As part of his economic revitalization plan, Japan’s Prime Minister Shinzo Abe has been touting “womenomics,” a plan to increase the number of women in the labor force. One way for women to enter the workforce but bypass the conventional corporate structure is through entrepreneurship.
Four questions for three female entrepreneurs
At a recent Center for East Asia Policy Studies event on womenomics and female entrepreneurship in Japan, we brought together three successful female entrepreneurs to discuss their experiences both in the United States and Japan. Prior to their panel discussion, we asked each of the speakers four questions about their careers.
- What was the trigger that made you decide to start your own business?
- What was the biggest hurdle in starting and/or running your business?
- How or when was being a woman an asset to you as an entrepreneur and/or running your business?
- How has the climate for female entrepreneurs changed compared to when you started your business?
Despite the differing environments for entrepreneurs and working women in the two countries, the speakers raised many of the same issues and offered similar advice. Access to funding or financing was an issue in both countries, as was the necessity to overcome fears about running a business or being in male-dominated fields. All of the speakers noted the positive changes in the business environment for female entrepreneurs since they had started their own businesses, as well as the impact this has had in creating more opportunities for women.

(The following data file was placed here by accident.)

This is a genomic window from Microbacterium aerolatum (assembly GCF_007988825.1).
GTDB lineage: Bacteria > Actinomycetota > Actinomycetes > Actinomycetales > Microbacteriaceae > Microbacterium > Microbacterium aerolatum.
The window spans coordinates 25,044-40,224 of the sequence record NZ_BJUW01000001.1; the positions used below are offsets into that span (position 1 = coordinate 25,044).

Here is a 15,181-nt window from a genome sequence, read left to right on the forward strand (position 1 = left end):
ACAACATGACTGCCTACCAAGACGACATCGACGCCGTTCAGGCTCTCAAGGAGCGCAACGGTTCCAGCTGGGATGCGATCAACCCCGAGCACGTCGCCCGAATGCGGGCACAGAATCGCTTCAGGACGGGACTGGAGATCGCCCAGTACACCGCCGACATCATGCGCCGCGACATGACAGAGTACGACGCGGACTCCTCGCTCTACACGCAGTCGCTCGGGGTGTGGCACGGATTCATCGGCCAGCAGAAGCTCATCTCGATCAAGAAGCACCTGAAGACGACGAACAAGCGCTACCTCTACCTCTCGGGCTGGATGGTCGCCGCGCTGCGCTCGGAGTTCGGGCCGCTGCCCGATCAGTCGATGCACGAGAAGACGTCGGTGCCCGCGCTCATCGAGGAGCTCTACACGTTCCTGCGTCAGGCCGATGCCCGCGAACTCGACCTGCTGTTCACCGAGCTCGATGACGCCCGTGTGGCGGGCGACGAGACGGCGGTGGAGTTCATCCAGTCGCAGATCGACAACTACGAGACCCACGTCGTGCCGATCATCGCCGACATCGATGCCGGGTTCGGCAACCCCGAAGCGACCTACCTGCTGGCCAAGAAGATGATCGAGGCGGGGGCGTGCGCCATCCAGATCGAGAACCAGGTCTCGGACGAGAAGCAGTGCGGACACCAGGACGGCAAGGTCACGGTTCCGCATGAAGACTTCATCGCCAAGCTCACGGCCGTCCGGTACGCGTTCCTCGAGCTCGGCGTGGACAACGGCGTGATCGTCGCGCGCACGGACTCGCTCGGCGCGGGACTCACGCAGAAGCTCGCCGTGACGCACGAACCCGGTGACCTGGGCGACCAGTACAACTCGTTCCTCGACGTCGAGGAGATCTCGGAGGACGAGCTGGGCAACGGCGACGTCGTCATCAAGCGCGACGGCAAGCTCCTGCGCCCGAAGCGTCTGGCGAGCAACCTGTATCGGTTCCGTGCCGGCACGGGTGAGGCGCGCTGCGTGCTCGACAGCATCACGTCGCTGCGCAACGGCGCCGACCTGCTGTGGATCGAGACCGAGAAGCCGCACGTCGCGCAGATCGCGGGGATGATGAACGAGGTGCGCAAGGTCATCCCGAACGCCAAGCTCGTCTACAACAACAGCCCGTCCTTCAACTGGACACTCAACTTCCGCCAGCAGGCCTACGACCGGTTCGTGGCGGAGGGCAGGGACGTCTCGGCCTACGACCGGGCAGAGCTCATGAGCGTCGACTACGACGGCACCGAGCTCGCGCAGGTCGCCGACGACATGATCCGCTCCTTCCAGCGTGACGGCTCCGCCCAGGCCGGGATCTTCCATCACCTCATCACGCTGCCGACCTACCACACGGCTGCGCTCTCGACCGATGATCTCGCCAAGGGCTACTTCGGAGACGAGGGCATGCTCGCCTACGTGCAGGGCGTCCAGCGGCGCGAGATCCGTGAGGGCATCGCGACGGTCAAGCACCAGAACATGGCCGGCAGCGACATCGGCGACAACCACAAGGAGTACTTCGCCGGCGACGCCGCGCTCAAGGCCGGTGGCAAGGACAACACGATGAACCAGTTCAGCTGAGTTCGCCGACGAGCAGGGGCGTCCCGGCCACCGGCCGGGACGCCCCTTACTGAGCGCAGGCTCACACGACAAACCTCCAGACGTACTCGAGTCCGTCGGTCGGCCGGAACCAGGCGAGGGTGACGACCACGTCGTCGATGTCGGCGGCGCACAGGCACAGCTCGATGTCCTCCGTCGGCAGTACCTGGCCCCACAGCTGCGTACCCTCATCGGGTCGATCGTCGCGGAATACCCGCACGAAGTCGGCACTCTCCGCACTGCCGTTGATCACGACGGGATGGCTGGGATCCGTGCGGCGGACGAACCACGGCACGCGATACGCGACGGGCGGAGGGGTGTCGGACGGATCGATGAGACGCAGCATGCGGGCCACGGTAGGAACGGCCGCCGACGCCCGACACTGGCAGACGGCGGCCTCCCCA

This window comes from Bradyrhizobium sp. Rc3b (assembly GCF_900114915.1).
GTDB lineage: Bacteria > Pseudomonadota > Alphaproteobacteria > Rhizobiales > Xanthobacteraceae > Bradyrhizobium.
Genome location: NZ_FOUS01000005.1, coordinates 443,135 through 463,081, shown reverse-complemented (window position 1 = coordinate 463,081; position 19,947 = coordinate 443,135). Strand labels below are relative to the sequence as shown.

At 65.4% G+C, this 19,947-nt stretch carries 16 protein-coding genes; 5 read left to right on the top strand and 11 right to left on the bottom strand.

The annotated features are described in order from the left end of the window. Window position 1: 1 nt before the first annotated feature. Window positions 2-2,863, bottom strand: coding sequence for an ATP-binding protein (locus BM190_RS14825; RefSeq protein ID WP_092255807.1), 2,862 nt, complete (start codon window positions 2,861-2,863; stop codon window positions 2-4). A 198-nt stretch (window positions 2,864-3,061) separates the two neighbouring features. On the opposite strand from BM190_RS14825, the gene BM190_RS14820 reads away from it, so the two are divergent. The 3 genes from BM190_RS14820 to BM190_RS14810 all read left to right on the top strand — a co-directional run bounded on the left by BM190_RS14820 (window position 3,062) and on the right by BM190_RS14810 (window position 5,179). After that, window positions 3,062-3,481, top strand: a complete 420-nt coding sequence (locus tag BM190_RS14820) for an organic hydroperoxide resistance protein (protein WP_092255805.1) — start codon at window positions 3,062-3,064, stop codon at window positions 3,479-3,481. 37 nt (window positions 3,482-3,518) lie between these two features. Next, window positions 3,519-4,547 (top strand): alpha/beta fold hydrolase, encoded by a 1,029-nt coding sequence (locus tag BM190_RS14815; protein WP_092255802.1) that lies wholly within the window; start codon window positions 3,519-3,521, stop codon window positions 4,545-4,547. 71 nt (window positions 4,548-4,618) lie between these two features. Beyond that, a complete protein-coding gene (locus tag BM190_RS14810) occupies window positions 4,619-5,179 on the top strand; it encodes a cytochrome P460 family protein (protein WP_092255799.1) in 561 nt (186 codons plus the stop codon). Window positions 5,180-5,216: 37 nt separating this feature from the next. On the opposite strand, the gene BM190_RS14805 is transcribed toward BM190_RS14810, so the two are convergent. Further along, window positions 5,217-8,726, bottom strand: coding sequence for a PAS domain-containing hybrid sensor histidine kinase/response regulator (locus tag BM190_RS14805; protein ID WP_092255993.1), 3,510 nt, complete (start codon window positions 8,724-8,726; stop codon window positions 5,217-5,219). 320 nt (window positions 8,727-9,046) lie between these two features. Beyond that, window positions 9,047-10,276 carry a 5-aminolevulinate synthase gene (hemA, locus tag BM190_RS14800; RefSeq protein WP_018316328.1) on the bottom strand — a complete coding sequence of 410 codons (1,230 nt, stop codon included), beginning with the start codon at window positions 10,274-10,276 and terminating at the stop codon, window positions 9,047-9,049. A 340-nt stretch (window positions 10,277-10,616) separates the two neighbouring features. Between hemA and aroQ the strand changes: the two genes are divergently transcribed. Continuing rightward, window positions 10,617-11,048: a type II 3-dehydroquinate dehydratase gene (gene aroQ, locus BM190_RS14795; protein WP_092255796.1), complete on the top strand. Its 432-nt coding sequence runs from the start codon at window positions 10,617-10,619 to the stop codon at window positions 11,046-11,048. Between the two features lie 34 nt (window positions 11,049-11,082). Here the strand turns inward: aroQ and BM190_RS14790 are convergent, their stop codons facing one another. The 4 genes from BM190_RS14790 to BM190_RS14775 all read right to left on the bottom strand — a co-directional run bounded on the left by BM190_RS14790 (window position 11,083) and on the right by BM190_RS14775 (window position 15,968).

Donna Fujimoto Cole
Donna Fujimoto Cole is the president and CEO of Cole Chemical and Distributing Inc. in Houston, Texas. She started her company in 1980 at the urging of her clients. Today Cole Chemical is ranked 131 among chemical distributors globally by ICIS (Independent Chemical Information Service) and its customers include Bayer Material Scientific, BP America, Chevron, ExxonMobil, Lockheed Martin, Procter & Gamble, Shell, Spectra Energy, and Toyota. Cole is also an active member of her community and serves on the boards of a variety of national and regional organizations.
A founding member for the Netyear Group, Fujiyo Ishiguro is now the president and CEO of the Netyear Group Corporation based in Tokyo, Japan. The firm, which was established in 1999, devises comprehensive digital marketing solutions for corporate clients. The Netyear Group was listed on the Mothers section of the Tokyo Stock Exchange in 2008. Recently, Ishiguro has served on a number of Japanese government committees including the Cabinet Office’s “The Future to Choose” Committee and the Ministry of Economy, Trade and Industry’s “Internet of Things” Committee.
Sachiko Kuno is the co-founder, president, and CEO of the S&R Foundation in Washington, D.C., a non-profit organization that supports talented individuals in the fields of science, art, and social entrepreneurship. A biochemist by training, Kuno and her research partner and husband Ryuji Ueno have established a number pharmaceutical companies and philanthropic foundations including R-Tech Ueno in Japan and Sucampo Pharmaceuticals in Bethesda, Maryland. Together, Kuno and Ueno hold over 900 patents. Kuno is active in the greater Washington community and serves on the boards of numerous regional organizations.
Full video of the event featuring these speakers can be found here.